There will be, just as was the case with the Kinect, some fascinating indie projects. There’s already SoundSelf that brilliantly subverts the purpose of the goggles. There will be others. They will be superb novelties, darlings of game shows, and well received by other developers who already own VR kits. They will not sell goggles, but at least will give the owners of the dust-gathering tech some consolation.

VR is a lovely idea. It’s been a lovely idea since the early 90s, and has persistently failed to get off the ground ever since. This time out things are certainly going farther than usual, but it won’t break through. Because until it can work without a giant headset, making you look like a lost robot tourist, people will always prefer to sit at their screen. People like TV like TV, they like game controllers like game controllers, and they like videogames like videogames. Until something comes along that genuinely improves the experience without limiting it (black and white TV to colour TV, joysticks to console controllers, 2D graphics to 3D graphics), it’s doomed. Sorry about that.


  1. Orillion says:

    Honestly, the only thing I can see being significantly better with VR is porn, and there’s a pretty small number of people who are willing to pay that kind of price tag on something to help them get off.

    • jcvandan says:

      Yes, 3D VR porn. I’d buy that for a dollar!

    • Juan Carlo says:

      Eh. Even with porn, people will use it once and then not bother again. Who has the time to lug out massive head gear every time they want to jerk off, then put it away again. Men are as lazy as they are horny and sex is 99% imagination anyway.

      I do think VR will be a thing eventually, but not until it’s light weight, wearable, and projected onto our environments to create hybrid realities. Think, for example, of the possibility of tagging any object in the world virtually for other people to see with digital spray paint….trees, walls, sidewalks. Or coloring the moon any shade you like. Stuff like that will usher in the the real VR revolution.

      • Godwhacker says:

        Who has the time to lug out massive head gear every time they want to jerk off, then put it away again.

        “head” “gear” etc etc

      • reggiep says:

        Sex is 99% imagination? I think you’re doing it wrong.

        • Ejia says:

          99% of the time I think I’m having it, I’m only imagining I’m having it.

        • Unclepauly says:

          Exactly my thought when I read it. I know for a fact I’m very visual and just a certain girls flip of hair can bring me to full attention.

        • lurkalisk says:

          The number’s wrong, but the idea’s about right. It’s about 50% for men, 80% for women, as far as science can tell.

      • DelrueOfDetroit says:

        The dating sims on these things will be amazing.

      • SavageTech says:

        Eh. Even with porn, people will use it once and then not bother again. Who has the time to lug out massive head gear every time they want to jerk off, then put it away again. Men are as lazy as they are horny and sex is 99% imagination anyway.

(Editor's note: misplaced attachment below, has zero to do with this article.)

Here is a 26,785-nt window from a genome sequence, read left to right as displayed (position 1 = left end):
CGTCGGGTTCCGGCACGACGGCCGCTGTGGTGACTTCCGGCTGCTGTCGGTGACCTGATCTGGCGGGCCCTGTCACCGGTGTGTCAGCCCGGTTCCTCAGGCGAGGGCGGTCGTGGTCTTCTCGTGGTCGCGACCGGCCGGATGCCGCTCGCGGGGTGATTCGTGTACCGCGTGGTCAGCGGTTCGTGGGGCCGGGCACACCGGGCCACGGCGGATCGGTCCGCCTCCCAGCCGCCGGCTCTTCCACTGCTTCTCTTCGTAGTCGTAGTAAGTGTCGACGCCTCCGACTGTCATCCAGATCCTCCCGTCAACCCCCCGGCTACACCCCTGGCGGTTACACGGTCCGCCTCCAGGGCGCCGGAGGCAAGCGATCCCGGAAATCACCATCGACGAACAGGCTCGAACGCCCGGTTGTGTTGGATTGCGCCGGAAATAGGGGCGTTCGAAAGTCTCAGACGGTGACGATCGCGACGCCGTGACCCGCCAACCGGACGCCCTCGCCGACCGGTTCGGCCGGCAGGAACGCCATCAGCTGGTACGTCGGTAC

Nobody pulls out all the stops every time they want to rub one out, but that doesn’t mean there’s no market for elaborate jerkoff aids. Just look at the Fleshlight; it’s a fake vagina that needs to be cleaned thoroughly after every use, and requires the user to keep applying lube as they use it. It’s also one of the most popular (if not the most popular) men’s toys on the market despite the fact that it requires that the user thoroughly wash a rubber vag in the sink when they’re done pounding off.

        Given that reality, I hardly think that the minimal effort required to grab a VR headset from their desk and return it to its place afterward is going to stop people from using VR headsets for sexual purposes. It might stop them from using it every time, but humans like sexual variety and VR has the potential to deliver that in spades. I’m not saying it’s going to be successful, but if it fails it’s not going to be due to the extra minute or two it takes to get the headset on before beating it.

    • disconnect says:

      VR porn would certainly give new life to the old “cup of tea” urban legend.

    • 2late2die says:

      So you don’t think that space combat, flight simulators or racing games would be significantly better with VR??

      • Sin Vega says:

        Yeah, all three of those games would be.

      • Orillion says:

        No, I don’t. Flight sims work because you can look at your keyboard to input commands. I have not seen an actual flight sim that didn’t use most of the keys on the board for one thing or another. Arcade-styled sims that you can play with just a controller wouldn’t benefit as much because those tend to rely more on fast movement and quick banking, which is a quick trip to vomit city when it’s happening on a screen an inch from your eyeball. Same deal with racing.

        • CookPassBabtridge says:

          Not really. Flight sims and racing games used with wheels / sticks etc are extremely intuitive. I have not struggled to find switches at all as I dont use the keyboard in things like P3D. The virtual cockpit works fine so everything is clickable, and with the input tech starting to emerge this will become even better. Yes, there is associated cost of buying these things but there are controllers for every budget. There is no need for a keyboard apart from limited actions like exiting to settings menus, and even this can be solved with good interface design.

          • Dukey says:

            But how much does a decent wheel/stick set you back? And how many people are really likely to by a VR set AND another expensive bit of gear just so they can play one genre of game? Obviously major fans of that genre might be able to justify it, and people with a ridiculous amount of disposable income – but not most most gamers.